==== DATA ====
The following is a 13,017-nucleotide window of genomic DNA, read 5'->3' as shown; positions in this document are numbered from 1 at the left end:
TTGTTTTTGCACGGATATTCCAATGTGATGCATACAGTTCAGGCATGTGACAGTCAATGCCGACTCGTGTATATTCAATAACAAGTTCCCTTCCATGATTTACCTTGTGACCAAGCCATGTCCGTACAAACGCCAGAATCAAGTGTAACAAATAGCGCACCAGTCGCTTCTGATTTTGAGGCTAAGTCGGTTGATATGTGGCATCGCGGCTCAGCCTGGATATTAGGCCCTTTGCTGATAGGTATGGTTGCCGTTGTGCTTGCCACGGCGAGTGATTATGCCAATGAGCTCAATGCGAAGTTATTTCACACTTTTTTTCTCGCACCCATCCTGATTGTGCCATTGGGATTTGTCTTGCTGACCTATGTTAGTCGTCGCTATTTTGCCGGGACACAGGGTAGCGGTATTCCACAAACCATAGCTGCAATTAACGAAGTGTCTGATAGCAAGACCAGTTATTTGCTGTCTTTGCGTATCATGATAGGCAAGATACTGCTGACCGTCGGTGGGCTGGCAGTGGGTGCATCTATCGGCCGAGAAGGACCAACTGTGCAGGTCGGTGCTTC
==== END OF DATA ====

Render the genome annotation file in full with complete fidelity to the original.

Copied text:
The following is a 13,017-nucleotide window of genomic DNA, read 5'->3' as shown; positions in this document are numbered from 1 at the left end:
TTGTTTTTGCACGGATATTCCAATGTGATGCATACAGTTCAGGCATGTGACAGTCAATGCCGACTCGTGTATATTCAATAACAAGTTCCCTTCCATGATTTACCTTGTGACCAAGCCATGTCCGTACAAACGCCAGAATCAAGTGTAACAAATAGCGCACCAGTCGCTTCTGATTTTGAGGCTAAGTCGGTTGATATGTGGCATCGCGGCTCAGCCTGGATATTAGGCCCTTTGCTGATAGGTATGGTTGCCGTTGTGCTTGCCACGGCGAGTGATTATGCCAATGAGCTCAATGCGAAGTTATTTCACACTTTTTTTCTCGCACCCATCCTGATTGTGCCATTGGGATTTGTCTTGCTGACCTATGTTAGTCGTCGCTATTTTGCCGGGACACAGGGTAGCGGTATTCCACAAACCATAGCTGCAATTAACGAAGTGTCTGATAGCAAGACCAGTTATTTGCTGTCTTTGCGTATCATGATAGGCAAGATACTGCTGACCGTCGGTGGGCTGGCAGTGGGTGCATCTATCGGCCGAGAAGGACCAACTGTGCAGGTCGGTGCTTC